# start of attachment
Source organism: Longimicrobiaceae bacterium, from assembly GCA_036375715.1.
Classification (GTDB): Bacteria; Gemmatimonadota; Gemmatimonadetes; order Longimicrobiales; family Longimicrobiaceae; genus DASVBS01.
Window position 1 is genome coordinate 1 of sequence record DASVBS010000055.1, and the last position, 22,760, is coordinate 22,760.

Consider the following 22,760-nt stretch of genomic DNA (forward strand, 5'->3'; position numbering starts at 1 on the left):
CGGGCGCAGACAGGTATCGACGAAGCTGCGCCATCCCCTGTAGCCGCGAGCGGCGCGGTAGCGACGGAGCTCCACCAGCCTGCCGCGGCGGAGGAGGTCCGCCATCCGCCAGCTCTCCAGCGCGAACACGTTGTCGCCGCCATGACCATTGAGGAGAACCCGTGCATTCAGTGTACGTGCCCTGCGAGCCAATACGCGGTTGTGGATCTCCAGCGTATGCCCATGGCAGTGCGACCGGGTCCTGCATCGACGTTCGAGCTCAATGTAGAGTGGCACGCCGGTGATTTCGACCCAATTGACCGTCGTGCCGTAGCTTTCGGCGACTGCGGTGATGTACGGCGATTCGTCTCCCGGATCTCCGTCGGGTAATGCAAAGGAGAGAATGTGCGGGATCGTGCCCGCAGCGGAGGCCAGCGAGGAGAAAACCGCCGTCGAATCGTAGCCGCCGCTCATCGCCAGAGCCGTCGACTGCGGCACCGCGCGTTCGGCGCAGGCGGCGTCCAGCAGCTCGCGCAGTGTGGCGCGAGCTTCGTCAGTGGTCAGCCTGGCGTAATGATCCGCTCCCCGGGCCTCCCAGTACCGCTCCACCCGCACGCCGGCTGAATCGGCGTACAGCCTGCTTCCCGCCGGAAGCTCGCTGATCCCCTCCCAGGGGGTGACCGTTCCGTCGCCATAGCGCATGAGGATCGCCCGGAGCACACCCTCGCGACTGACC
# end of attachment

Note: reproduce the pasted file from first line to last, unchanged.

Source organism: Longimicrobiaceae bacterium, from assembly GCA_036375715.1.
Classification (GTDB): Bacteria; Gemmatimonadota; Gemmatimonadetes; order Longimicrobiales; family Longimicrobiaceae; genus DASVBS01.
Window position 1 is genome coordinate 1 of sequence record DASVBS010000055.1, and the last position, 22,760, is coordinate 22,760.

Consider the following 22,760-nt stretch of genomic DNA (forward strand, 5'->3'; position numbering starts at 1 on the left):
CGGGCGCAGACAGGTATCGACGAAGCTGCGCCATCCCCTGTAGCCGCGAGCGGCGCGGTAGCGACGGAGCTCCACCAGCCTGCCGCGGCGGAGGAGGTCCGCCATCCGCCAGCTCTCCAGCGCGAACACGTTGTCGCCGCCATGACCATTGAGGAGAACCCGTGCATTCAGTGTACGTGCCCTGCGAGCCAATACGCGGTTGTGGATCTCCAGCGTATGCCCATGGCAGTGCGACCGGGTCCTGCATCGACGTTCGAGCTCAATGTAGAGTGGCACGCCGGTGATTTCGACCCAATTGACCGTCGTGCCGTAGCTTTCGGCGACTGCGGTGATGTACGGCGATTCGTCTCCCGGATCTCCGTCGGGTAATGCAAAGGAGAGAATGTGCGGGATCGTGCCCGCAGCGGAGGCCAGCGAGGAGAAAACCGCCGTCGAATCGTAGCCGCCGCTCATCGCCAGAGCCGTCGACTGCGGCACCGCGCGTTCGGCGCAGGCGGCGTCCAGCAGCTCGCGCAGTGTGGCGCGAGCTTCGTCAGTGGTCAGCCTGGCGTAATGATCCGCTCCCCGGGCCTCCCAGTACCGCTCCACCCGCACGCCGGCTGAATCGGCGTACAGCCTGCTTCCCGCCGGAAGCTCGCTGATCCCCTCCCAGGGGGTGACCGTTCCGTCGCCATAGCGCATGAGGATCGCCCGGAGCACACCCTCGCGACTGACC